Wednesday, July 29, 2015

"Just How Much Time Are Buyers Going To Give You?"

You can have the most carefully crafted new home sales presentation. You can practice and rehearse it. In fact, you should. But, there's more to the story.

Being ready like an opening night performer - with all of the lines memorized, the stage blocking practiced, the mental rehearsal of how everything needs to come together, and trying to keep the performance real rather than stiff - there still is the element of the customer that has to be factored in.

A stand-up comedian or a stage performer in a play that has a perfectly timed joke that misses the mark with the audience comes off flat. They thought it was funny. It should have been funny. It was funny in rehearsal. Nevertheless, when it really counted - in front of the audience - it didn't resonate. Therefore, it wasn't funny - no matter how much it was supposed to be.

This brings us back to the sales presentation. You plan for where you want to stand to illustrate a certain room, and you want your customers to stand in a certain place as well - to take in the room and hear what you want to accent. They aren't interested in the room, in staying put that long, or in hearing a long explanation. They are ready to move on.

You plan a very elaborate tour of your recreational amenities, but they want the 30-second tour. You want to take them room-by-room through your model, but they want to see the one or two key spots they are interested in considering. You plan for a 45-60 minute fact-filled and discovery-packed presentation, but they tire of this scenario after a few minutes.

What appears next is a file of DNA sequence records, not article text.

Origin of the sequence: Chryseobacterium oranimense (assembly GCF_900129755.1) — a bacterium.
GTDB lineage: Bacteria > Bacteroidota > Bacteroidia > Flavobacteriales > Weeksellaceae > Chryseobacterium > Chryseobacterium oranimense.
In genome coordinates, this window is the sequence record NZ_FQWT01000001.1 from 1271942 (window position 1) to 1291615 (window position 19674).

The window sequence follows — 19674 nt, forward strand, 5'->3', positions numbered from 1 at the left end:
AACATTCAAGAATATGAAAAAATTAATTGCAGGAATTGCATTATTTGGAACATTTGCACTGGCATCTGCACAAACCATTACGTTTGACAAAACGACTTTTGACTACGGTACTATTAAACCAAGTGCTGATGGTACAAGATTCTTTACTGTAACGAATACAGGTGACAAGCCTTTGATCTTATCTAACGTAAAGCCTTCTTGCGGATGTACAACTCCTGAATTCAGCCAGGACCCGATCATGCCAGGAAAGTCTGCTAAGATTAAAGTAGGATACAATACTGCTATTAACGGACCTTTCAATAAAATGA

Of course, each person is different. Some will give you two hours or more - when you really only want 45 minutes of their focus. Some will have one foot out the door in 10 minutes.

The point is this. All of the exhaustive preparation and various techniques you have created for involving your customers in a complete presentation may get shut down early on. They may not give you a fair hearing, so you have to be ready to shift gears and give them what they think they need - regardless of what you think they should hear and see.

It's a matter of communication. If you are information dumping or too controlling, you risk losing your customers. You have to take your cues from them and keep them engaged. Some will appreciate an in-depth presentation, and some will just want the Twitter version.


Learn about my new home sales training programs, or aging-in-place/universal design classes and programs by visiting my website at, or call 561-685-5555. © Steve Hoffacker.

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